NPC approves HK national security law

Top News | Michael Shum 29 May 2020

China's parliament yesterday approved plans to impose national security legislation on Hong Kong, bringing it one step closer.

The National People's Congress voted 2,878 to 1 in favor of the decision to empower its standing committee to draft the legislation, with six abstentions.

Deputies burst into applause for more than 10 seconds in the Great Hall of the People when the vote tally was projected on the screen.

The decision empowers the NPC Standing Committee to draft the laws next month, put them into the Basic Law's Annex III, and be implemented in Hong Kong by promulgation as soon as August.

There are seven articles in the resolution, which says there should be necessary measures to establish and improve the legal system for the HKSAR to prevent, stop and punish "acts and activities" to split the country, subvert state power, organize and carry out terrorist activities and other behavior that seriously endangers national security, as well as activities of foreign and external forces to interfere in the affairs of the SAR.

It also says the Hong Kong chief executive must regularly report to Beijing on the SAR's performance in safeguarding national security, carrying out national security education and forbidding acts and activities endangering national security .

The word "activities" was added during the amendment process before the final version was voted on.

Hong Kong independence is specifically mentioned in the preface of the resolution as "a kind of illegal activity hampering national security."

At a press conference after the vote, Premier Li Keqiang said the NPC decision is to ensure one country, two systems continues smoothly in the long term and to secure Hong Kong's prosperity and stability.

"The central government has been emphasizing a full and accurate implementation of one country, two systems and Hong Kong people governing Hong Kong with a high degree of autonomy, while also acting in strict accordance with the constitution and Basic Law," he said.

The Hong Kong and Macau Affairs Office director, Xia Baolong, met with Hong Kong delegates to the NPC last night, saying the Standing Committee was left with no choice but to legislate the law. Xia was quoted as saying: "The central government is determined to safeguard one country, two systems, as well as the benefits of Hong Kong citizens."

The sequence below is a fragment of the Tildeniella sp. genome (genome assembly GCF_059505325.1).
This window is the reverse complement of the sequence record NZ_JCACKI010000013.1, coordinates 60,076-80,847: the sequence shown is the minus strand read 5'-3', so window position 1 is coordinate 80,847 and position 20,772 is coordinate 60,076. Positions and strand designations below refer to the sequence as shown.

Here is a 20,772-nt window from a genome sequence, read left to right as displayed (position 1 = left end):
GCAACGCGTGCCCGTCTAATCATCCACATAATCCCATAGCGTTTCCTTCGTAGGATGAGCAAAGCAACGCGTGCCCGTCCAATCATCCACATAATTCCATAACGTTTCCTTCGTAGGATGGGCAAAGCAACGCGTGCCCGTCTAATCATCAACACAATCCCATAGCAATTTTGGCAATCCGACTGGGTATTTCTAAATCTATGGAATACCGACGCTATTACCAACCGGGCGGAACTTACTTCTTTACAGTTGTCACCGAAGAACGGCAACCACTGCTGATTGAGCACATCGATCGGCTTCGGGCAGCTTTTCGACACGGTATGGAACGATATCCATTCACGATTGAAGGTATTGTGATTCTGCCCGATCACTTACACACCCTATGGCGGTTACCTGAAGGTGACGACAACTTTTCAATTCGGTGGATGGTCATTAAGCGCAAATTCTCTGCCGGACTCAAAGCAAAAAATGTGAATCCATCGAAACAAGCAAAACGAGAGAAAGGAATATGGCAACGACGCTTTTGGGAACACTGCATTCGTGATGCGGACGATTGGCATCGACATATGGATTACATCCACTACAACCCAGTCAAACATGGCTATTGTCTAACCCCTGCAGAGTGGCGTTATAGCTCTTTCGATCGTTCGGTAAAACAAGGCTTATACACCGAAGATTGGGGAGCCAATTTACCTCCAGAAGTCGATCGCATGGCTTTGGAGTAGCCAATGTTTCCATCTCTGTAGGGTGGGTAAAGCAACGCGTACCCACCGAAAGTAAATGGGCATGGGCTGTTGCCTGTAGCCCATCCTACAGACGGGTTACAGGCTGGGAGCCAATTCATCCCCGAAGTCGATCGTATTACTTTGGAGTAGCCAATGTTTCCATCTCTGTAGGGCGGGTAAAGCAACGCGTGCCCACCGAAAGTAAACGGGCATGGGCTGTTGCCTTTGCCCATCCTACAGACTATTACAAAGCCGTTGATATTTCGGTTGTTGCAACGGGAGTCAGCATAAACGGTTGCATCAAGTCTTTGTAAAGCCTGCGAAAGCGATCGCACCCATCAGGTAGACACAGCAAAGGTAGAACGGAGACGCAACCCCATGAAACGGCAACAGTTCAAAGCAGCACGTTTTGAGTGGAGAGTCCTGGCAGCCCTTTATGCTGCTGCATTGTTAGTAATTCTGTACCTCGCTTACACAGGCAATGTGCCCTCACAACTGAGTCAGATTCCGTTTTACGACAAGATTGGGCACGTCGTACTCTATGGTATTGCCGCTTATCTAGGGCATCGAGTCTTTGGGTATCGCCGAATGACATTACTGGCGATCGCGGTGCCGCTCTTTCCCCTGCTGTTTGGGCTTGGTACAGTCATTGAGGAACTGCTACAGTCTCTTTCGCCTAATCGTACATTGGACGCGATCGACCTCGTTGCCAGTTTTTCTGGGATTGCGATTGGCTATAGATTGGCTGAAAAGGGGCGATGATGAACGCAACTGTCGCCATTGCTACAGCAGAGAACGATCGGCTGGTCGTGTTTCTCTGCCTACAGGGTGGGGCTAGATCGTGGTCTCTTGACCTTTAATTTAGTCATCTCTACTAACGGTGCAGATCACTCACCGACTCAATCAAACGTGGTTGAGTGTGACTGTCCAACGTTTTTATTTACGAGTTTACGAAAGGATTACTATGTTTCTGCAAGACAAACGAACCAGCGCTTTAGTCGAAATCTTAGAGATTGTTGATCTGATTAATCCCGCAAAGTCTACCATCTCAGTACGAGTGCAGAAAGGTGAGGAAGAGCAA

Tam Yiu-chung, Hong Kong's sole delegate to the Standing Committee, said adding the word "activity" will ensure the scope of the legislation will not be too narrow.

There will be clear definition of "acts and activities" against national security in the law, he believed.

Henry Tang Ying-yen, a member of the Chinese People's Political Consultative Conference Standing Committee, said the freedoms and rights of law-abiding citizens will remain unaffected.

But pro-democracy lawmaker Alvin Yeung Ngok-kiu from the Civic Party described the move as "2,878 people in Beijing deciding the future of Hong Kong, some of whom might not even have visited Hong Kong before."

Party colleague Dennis Kwok Wing-hang said: "This is the death knell of Hong Kong. Make no mistake, this is the end of one country, two systems, the end of Hong Kong as we know it." The NPC decision came a day after United States Secretary of State, Mike Pompeo, told the US Congress that Hong Kong was no longer autonomous enough from Beijing to merit special trade treatment.

In a statement, Pompeo said China's plan to impose new national security legislation on Hong Kong was "only the latest in a series of actions that fundamentally undermine Hong Kong's autonomy and freedoms."

"No reasonable person can assert today that Hong Kong maintains a high degree of autonomy from China, given facts on the ground," he said.

President Donald Trump's administration is considering suspending Hong Kong's preferential tariff rates for exports to the US in response, sources said.

The top American diplomat for East Asia, David Stilwell, said there was a long list of potential US responses that ranged across the spectrum, including visa and economic sanctions.

The Chinese Foreign Affairs Ministry's Office in Hong Kong issued a statement yesterday calling their threats "utterly imperious, unreasonable and shameless."

Editorial: So who will feel the pain most?

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